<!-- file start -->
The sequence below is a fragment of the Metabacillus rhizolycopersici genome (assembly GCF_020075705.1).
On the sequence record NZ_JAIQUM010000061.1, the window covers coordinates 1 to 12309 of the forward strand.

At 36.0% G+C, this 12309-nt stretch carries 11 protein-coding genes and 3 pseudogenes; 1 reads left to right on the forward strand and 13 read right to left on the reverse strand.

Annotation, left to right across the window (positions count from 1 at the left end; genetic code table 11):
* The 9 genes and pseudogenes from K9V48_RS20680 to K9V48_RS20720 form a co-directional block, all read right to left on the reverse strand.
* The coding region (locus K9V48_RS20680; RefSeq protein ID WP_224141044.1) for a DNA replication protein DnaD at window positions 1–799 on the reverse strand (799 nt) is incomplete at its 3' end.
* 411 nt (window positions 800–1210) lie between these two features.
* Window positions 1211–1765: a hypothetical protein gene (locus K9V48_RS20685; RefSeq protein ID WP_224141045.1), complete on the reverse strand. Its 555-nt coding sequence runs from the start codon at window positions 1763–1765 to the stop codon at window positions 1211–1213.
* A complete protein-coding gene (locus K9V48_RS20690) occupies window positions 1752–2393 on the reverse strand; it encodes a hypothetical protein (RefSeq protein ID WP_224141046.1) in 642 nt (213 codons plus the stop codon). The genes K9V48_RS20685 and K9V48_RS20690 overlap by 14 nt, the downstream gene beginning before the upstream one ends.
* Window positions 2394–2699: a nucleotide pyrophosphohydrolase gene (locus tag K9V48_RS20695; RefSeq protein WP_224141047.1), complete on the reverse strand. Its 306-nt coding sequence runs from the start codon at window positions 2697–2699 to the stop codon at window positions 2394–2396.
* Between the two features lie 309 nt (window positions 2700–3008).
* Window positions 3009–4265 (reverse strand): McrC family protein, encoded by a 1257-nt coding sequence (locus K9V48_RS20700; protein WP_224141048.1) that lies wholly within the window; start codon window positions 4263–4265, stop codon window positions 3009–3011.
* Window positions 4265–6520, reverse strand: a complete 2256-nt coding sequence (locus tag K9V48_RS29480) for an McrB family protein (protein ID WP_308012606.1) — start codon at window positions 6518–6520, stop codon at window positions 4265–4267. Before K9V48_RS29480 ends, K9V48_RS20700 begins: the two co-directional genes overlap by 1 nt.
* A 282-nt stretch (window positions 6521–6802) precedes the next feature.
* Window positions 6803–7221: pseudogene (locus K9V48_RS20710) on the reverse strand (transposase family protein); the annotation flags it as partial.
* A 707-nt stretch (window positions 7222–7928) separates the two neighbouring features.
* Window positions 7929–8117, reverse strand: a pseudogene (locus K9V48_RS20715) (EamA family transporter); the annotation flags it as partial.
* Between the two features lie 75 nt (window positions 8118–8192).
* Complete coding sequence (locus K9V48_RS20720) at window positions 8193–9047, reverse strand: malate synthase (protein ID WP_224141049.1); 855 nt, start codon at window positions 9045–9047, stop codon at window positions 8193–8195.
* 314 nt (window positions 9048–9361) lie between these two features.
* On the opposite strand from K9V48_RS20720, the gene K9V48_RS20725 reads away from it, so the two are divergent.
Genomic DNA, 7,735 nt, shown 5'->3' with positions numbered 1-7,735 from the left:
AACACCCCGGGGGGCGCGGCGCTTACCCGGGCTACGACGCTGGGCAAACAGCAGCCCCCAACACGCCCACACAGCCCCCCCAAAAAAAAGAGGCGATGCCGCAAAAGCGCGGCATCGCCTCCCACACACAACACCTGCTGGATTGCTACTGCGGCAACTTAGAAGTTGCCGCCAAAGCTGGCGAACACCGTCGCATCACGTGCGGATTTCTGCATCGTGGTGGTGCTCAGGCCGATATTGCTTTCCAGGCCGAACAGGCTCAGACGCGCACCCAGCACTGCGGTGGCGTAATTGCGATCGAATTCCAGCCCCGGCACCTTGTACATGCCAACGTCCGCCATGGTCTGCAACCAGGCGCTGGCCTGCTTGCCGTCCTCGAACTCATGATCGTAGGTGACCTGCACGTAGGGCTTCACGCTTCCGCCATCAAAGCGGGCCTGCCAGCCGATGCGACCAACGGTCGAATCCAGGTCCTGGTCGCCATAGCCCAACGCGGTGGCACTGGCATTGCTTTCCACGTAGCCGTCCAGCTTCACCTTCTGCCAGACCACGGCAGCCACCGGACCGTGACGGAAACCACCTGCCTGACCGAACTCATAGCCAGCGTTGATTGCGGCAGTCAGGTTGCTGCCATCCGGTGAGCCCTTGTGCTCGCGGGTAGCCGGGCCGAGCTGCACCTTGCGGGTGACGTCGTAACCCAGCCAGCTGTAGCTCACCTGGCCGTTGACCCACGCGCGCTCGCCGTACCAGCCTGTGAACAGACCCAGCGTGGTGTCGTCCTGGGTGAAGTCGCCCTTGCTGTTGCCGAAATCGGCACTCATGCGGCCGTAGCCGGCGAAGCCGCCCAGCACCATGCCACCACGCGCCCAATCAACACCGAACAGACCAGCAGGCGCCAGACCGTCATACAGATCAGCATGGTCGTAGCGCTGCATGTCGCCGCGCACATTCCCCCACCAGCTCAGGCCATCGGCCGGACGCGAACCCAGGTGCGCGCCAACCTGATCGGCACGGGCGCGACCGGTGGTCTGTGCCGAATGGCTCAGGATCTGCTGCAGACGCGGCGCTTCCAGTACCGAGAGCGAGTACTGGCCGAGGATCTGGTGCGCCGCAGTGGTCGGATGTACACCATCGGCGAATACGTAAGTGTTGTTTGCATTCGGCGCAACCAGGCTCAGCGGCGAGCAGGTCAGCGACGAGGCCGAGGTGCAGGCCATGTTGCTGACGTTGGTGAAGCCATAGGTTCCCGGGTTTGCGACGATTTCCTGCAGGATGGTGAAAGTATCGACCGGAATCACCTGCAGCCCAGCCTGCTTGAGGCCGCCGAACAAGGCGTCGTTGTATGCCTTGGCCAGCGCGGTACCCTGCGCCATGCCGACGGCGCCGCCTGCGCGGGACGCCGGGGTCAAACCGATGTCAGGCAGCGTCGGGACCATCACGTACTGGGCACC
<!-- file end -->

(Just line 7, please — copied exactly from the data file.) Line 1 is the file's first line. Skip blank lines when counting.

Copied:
* 411 nt (window positions 800–1210) lie between these two features.